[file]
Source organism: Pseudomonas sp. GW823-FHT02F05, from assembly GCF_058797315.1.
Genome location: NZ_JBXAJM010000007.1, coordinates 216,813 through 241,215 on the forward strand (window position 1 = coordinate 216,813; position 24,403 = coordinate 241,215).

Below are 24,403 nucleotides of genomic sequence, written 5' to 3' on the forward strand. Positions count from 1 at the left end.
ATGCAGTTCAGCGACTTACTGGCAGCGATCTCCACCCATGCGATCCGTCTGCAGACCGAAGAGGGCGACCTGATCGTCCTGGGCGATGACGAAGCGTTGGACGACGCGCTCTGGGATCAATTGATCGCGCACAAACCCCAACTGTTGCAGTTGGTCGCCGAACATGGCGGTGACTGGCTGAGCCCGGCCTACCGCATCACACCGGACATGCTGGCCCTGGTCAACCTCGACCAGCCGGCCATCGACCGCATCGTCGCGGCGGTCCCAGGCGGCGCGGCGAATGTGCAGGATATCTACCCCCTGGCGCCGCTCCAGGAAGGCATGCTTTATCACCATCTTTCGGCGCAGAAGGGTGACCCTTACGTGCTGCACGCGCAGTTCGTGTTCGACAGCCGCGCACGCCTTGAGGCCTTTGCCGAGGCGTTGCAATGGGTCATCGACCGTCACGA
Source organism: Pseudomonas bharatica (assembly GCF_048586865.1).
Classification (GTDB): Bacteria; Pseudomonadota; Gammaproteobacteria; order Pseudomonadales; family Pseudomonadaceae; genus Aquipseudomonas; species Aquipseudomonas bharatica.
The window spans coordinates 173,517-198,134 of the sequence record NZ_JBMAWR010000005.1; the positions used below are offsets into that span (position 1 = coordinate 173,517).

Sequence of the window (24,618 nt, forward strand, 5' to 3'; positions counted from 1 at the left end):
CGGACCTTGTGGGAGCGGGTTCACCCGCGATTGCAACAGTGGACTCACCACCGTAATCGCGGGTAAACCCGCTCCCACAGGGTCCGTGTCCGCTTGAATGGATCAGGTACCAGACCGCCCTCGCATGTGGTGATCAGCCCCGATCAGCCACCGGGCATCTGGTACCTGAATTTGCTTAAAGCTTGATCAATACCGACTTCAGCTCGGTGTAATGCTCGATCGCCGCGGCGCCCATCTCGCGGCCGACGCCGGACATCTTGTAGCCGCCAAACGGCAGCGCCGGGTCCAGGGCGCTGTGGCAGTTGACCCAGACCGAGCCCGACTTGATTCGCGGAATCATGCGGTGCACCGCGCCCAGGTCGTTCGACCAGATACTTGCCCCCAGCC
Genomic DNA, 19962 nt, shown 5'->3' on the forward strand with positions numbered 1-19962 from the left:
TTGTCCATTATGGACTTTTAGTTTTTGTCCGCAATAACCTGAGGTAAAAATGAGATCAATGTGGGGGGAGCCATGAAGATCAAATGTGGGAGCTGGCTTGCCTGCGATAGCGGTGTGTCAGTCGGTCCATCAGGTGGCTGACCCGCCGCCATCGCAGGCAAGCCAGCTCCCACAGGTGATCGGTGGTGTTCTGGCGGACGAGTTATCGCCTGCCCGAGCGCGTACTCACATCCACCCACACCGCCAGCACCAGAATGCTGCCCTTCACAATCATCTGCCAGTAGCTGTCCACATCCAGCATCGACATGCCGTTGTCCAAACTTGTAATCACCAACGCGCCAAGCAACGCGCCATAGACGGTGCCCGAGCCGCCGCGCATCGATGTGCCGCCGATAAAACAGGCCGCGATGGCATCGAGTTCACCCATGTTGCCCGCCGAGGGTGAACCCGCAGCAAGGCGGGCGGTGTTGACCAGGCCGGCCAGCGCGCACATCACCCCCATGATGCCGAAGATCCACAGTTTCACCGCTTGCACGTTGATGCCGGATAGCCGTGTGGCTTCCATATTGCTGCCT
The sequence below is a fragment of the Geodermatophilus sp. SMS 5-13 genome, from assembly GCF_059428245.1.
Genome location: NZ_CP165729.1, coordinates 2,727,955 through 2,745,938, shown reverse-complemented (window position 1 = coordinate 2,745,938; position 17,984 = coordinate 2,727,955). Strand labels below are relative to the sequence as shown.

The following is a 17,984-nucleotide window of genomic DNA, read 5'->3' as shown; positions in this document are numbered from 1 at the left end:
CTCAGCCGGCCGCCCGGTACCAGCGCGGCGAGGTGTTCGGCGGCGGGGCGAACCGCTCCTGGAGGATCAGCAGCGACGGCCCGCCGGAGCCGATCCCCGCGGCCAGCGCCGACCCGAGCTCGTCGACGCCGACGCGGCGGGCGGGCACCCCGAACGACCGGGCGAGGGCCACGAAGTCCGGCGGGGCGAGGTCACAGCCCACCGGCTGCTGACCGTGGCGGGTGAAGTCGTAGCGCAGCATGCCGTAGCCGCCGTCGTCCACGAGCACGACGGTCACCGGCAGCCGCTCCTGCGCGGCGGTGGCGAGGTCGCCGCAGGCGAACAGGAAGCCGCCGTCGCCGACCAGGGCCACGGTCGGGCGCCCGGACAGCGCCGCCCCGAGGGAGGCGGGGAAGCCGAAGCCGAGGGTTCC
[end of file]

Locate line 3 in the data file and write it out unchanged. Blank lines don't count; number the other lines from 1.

Below are 24,403 nucleotides of genomic sequence, written 5' to 3' on the forward strand. Positions count from 1 at the left end.